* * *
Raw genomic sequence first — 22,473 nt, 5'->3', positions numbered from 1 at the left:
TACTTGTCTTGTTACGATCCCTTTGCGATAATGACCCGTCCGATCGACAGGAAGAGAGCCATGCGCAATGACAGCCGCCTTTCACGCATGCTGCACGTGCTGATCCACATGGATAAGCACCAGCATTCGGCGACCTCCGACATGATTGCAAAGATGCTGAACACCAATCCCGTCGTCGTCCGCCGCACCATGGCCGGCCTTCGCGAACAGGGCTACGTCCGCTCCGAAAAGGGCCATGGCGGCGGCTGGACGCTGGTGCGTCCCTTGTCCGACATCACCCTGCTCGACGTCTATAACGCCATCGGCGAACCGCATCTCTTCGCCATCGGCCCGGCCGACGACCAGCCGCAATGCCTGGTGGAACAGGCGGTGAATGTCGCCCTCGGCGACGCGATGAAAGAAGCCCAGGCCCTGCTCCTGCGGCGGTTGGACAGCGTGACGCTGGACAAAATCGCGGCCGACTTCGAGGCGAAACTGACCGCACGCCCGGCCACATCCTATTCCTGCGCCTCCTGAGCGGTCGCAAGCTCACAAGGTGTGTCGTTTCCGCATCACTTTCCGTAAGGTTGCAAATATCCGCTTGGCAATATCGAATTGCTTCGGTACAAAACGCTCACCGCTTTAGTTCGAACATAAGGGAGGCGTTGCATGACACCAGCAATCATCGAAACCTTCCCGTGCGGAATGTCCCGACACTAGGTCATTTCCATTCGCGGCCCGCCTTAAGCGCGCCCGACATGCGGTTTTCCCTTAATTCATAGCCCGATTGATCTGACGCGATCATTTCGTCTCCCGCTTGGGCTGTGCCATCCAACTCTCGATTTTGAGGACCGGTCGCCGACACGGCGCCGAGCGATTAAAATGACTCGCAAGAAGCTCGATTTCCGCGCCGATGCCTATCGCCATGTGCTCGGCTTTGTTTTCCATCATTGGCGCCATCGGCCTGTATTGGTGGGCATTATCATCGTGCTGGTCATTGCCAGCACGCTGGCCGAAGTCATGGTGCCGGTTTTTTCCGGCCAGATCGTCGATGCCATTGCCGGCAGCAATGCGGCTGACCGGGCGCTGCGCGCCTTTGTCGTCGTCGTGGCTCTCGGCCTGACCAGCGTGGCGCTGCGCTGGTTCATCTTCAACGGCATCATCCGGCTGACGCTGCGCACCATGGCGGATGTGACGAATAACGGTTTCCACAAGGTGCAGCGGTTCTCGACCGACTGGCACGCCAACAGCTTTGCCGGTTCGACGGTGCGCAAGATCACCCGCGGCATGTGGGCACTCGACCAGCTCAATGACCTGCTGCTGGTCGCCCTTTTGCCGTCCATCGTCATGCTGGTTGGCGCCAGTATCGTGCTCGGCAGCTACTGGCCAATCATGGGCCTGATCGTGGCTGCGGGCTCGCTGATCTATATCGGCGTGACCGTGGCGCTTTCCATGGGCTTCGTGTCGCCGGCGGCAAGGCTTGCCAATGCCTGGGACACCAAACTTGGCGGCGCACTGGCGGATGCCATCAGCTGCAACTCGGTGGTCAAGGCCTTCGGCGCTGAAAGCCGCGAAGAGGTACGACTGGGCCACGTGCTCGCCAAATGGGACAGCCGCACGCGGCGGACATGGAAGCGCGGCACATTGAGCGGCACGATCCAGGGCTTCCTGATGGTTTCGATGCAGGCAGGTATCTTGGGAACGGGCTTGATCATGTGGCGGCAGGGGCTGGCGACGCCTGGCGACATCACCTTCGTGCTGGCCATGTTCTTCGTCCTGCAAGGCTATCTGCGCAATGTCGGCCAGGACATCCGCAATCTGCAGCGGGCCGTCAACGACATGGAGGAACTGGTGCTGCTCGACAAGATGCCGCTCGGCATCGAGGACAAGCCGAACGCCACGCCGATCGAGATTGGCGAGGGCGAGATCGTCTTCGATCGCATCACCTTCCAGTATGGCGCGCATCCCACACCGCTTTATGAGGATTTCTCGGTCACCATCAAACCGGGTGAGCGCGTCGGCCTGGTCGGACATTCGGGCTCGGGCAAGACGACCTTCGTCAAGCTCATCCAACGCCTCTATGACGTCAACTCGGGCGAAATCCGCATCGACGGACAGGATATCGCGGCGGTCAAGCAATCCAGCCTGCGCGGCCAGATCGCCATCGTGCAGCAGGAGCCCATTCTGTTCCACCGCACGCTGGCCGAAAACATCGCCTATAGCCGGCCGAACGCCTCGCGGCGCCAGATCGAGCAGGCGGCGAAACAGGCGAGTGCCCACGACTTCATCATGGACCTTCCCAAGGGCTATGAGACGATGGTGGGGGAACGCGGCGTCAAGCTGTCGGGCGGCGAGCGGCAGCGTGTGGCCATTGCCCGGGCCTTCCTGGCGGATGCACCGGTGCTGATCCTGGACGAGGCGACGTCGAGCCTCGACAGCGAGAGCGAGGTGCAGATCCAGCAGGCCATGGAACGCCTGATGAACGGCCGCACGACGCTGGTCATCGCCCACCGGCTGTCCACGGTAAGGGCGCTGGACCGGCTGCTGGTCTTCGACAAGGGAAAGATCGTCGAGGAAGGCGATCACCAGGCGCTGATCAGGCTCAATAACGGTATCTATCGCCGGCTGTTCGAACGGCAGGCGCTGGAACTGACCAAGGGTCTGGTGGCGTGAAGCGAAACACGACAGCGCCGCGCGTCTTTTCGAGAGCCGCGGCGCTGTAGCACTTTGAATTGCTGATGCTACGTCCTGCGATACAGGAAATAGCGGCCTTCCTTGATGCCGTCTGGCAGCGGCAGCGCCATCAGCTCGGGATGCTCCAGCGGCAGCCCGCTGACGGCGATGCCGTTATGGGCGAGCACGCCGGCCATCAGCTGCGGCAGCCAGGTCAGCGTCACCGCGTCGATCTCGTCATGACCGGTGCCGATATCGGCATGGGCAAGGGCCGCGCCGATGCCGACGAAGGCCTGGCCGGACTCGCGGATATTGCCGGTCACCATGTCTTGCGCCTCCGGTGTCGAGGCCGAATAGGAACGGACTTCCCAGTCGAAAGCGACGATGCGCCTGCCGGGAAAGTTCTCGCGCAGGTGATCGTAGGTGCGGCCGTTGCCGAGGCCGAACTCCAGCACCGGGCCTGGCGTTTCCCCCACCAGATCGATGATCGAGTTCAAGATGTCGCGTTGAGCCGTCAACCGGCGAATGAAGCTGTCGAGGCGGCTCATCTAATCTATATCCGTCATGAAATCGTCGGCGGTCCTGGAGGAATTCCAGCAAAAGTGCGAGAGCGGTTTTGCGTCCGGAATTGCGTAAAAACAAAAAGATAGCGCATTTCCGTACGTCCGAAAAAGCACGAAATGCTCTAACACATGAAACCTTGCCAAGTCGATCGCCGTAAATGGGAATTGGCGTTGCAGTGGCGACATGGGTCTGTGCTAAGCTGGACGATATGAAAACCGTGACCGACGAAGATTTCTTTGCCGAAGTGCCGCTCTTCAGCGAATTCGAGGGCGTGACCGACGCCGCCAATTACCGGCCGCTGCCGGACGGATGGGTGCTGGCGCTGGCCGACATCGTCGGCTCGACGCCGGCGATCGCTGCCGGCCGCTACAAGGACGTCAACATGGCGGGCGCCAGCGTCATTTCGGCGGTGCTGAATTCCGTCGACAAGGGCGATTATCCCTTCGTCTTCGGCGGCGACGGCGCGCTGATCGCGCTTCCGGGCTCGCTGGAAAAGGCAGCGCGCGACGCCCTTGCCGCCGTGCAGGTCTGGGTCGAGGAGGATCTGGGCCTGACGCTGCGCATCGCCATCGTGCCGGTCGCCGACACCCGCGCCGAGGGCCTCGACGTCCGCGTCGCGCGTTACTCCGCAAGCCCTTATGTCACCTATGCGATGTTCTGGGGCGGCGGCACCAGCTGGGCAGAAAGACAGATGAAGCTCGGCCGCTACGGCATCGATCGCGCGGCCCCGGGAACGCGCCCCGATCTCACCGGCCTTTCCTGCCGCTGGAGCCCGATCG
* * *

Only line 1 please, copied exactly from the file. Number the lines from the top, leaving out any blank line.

Raw genomic sequence first — 22,473 nt, 5'->3', positions numbered from 1 at the left: